Even on an overcast, rainy and unseasonably cool Friday morning, John Daly was easy to recognize, as he always is, by the full head of bleach-blond hair and those preposterous pants.
To someone attending the Sanford International presented by Cambria who’d never seen Daly before, or knew nothing of the art involved in being no one other than himself, those pants would be a big deal.
To his loyal followers, it’s just one part of an endearing, entertaining and approachable package. He plays the guitar and sings, for one thing. It’s something he demonstrated during a memorable Sanford International pre-tournament event at the Sanford House in 2018.
He’s a golfer first, though, and a folk hero second. He asserted this on Friday with a two-under 68 that put him near the leaders in the first round of the tournament. Then he made that point again on Saturday with a second-round 66 that kept him in contention and finished at eight under par for the tournament.
While many of those following him were doing so just because he’s John Daly, those same fans were also seeing some good golf.
Daly’s cancer diagnosis
The golf world learned last week that this two-time major winner is now also dealing with bladder cancer. On Friday afternoon he was, true to form, honest and open about a diagnosis many would share only with family and close friends.
“The doctor didn’t tell me to just sit at home,” Daly said. “He didn’t really tell me to play, either, but I can’t just sit at home. My mind would make me feel worse.”
The short media session after Friday’s round at Minnehaha Country Club was a reminder that what you see is what you get with Daly. In this case, that meant a fine round of golf followed by a candid assessment of his health.
“The doctors were pretty cool about how they explained it,” he said. “They told me I had bladder cancer but it was one I could beat. I’ll have to change some things in life, but I can beat it.”
Daly had been suffering with kidney stones and back pains recently. On a recent trip to the doctor to address those issues he learned he had another problem.
He had surgery to remove the cancer shortly thereafter, followed by chemotherapy. He was told there is about an 85% chance it will return and he may very well need surgery again.
“The good news is it wasn’t in the kidneys and it wasn’t in the liver,” Daly said. “A lot of people have had it and a lot of them have made it. … I only smoked six cigarettes today. Normally I’d smoke about a pack and a half. I’m trying to slow everything down.”
The outpouring of support from his loyal followers has been immense. On his best day he could expect strong support from the fans at the Sanford International. With a difficult diagnosis now public, he gets more cheers.
“I love them,” he said. “The cool thing about social media is that, when you put something out there like that, people are telling me they’ve had the same thing. … I had about 30 people tell me they had it and were now cancer-free. It is what it is and I’m going to do whatever I can — whatever the doctor tells me to do.”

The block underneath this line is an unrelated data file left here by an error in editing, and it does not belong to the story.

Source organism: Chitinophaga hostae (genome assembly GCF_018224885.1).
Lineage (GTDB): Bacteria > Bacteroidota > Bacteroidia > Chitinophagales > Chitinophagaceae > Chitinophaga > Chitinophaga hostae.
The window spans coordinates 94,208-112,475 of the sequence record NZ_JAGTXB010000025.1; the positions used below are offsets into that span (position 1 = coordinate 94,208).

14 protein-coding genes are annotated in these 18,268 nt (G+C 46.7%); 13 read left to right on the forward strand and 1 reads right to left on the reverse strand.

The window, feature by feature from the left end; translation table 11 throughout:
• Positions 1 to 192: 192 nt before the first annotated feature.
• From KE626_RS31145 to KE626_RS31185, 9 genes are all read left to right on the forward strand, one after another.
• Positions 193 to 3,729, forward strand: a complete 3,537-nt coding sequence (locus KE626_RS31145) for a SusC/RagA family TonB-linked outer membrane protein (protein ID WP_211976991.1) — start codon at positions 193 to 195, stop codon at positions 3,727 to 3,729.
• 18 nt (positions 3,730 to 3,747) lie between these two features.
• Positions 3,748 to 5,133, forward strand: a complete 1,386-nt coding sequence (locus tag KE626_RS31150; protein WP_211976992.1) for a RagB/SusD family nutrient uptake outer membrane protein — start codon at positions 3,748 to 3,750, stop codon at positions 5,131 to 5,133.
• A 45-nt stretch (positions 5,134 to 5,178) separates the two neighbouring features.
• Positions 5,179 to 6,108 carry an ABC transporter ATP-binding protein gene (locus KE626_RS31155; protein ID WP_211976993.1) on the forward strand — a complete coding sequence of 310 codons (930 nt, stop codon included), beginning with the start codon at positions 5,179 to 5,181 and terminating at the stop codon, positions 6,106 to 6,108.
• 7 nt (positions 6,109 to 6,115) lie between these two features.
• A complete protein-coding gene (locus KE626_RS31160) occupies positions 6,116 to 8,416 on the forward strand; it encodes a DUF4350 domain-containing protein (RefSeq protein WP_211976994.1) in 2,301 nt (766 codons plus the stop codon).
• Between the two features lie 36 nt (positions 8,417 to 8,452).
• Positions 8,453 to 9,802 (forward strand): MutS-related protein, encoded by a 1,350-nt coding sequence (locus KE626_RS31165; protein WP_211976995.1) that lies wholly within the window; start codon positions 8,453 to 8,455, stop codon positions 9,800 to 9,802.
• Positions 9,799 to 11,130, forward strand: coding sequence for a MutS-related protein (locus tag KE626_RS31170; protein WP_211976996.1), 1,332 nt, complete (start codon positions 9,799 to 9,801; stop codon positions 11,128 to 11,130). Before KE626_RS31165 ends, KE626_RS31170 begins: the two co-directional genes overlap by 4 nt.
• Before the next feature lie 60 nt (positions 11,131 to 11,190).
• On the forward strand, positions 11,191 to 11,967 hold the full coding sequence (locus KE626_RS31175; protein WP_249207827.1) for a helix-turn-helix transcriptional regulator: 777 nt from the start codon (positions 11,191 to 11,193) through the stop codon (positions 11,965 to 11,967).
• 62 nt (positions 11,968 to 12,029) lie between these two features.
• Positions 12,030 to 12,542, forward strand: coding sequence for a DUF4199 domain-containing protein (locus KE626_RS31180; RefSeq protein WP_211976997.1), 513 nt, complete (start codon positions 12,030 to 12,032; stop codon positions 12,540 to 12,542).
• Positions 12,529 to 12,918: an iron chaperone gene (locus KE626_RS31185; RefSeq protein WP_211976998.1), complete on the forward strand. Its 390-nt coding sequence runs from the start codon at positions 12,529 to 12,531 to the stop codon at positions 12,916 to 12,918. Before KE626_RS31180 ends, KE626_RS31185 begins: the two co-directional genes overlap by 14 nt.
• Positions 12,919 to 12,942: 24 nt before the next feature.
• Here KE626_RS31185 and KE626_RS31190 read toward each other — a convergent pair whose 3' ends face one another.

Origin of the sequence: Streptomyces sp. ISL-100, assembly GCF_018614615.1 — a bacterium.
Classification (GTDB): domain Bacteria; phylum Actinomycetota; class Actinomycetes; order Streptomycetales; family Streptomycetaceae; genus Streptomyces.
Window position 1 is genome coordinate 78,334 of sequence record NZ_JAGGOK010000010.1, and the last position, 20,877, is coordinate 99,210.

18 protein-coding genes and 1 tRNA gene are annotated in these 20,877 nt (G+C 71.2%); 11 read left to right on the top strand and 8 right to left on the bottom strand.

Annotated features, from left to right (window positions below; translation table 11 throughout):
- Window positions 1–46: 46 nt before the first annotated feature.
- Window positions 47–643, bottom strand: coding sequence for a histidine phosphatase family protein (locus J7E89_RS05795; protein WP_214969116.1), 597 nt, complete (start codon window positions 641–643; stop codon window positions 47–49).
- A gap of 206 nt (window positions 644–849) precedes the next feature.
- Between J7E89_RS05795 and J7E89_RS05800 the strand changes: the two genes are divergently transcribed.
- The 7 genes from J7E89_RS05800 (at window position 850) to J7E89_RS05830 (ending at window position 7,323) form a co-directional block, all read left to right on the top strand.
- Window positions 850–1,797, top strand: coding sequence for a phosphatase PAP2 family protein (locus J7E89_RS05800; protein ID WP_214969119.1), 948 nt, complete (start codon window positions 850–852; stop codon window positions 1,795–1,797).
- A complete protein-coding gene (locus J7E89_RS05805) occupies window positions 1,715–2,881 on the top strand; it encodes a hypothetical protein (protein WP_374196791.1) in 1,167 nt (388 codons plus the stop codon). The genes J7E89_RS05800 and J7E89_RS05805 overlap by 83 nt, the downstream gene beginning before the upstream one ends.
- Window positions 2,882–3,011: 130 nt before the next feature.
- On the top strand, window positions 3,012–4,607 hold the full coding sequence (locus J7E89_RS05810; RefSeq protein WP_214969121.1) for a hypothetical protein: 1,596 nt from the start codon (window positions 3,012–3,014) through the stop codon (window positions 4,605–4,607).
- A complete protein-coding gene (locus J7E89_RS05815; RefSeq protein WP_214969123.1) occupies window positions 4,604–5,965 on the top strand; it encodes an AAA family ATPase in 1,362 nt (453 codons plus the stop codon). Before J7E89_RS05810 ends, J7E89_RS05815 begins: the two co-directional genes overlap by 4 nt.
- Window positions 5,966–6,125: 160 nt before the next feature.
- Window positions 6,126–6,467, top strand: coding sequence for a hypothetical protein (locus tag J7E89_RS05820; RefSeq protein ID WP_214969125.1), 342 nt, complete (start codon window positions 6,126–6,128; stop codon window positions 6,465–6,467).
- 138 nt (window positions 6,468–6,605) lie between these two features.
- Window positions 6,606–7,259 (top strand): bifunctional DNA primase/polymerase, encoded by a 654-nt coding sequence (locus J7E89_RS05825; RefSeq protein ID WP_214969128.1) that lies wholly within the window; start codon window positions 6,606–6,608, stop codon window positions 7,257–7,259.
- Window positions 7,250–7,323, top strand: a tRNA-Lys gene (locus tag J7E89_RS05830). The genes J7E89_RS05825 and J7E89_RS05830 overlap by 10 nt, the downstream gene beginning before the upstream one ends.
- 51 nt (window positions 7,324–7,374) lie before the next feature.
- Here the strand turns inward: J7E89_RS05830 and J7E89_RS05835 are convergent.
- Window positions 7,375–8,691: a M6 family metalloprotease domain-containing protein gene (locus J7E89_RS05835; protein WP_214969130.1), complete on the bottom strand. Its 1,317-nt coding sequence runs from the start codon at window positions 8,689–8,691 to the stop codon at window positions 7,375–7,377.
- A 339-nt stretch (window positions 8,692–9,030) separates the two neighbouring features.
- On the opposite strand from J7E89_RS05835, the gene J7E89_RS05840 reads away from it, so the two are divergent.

Many of those following him on the course were not aware that Daly’s diagnosis had become national golf news.
Kyle Knudson and Sam Schipper are fans from the area who were following Daly’s round early on. They saw him drain a putt on the first hole for a birdie, then just miss a birdie putt on No. 2 after hitting a 221-yard five-iron close to the hole.
“He’s extravagant,” Knudson said. “He wears wild pants, smokes cigarettes and drinks and just has a good time on the course. That’s John Daly.”
Though Daly is now on doctor’s orders to take it easy with two-thirds of that trinity, it remains, for better or worse, part of the brand he’s built for himself since winning the PGA Championship in 1991 as a 25-year-old unknown.
“Everything he does is a little over-the-top,” Schipper said. “The way he acts he seems like a good guy who has a good time on the course. I think he likes what he does. You have to appreciate that.”
The Sanford International was enjoying a good week based on entrants because it includes well-known legends like Ernie Els, Fred Couples and Bernhard Langer. There are 17 players in all at the event who have won at least one of the four major tournaments on the PGA Tour.
Daly has two of those major tournaments. While knee and back problems have slowed his ability to compete at times since joining the PGA Tour Champions in 2016, his impact remains significant. It is especially true in places like Sioux Falls, where he’s played every year since the tournament began.
“John Daly’s a great ambassador for golf,” said PGA Tour Champions president Miller Brady. “The crowds and spectators love seeing John play golf and John loves being out here and he loves the fans. So having fans back will be a great treat for everyone this week.”
A lot of them will be pulling for Daly, who has always made his own unique kind of impression on this game and the people who follow it.
“He seems pretty level-headed in his personality these days,” Knudson said. “But there’s still a little bit of a wild card about him. Otherwise he wouldn’t be wearing those pants.”
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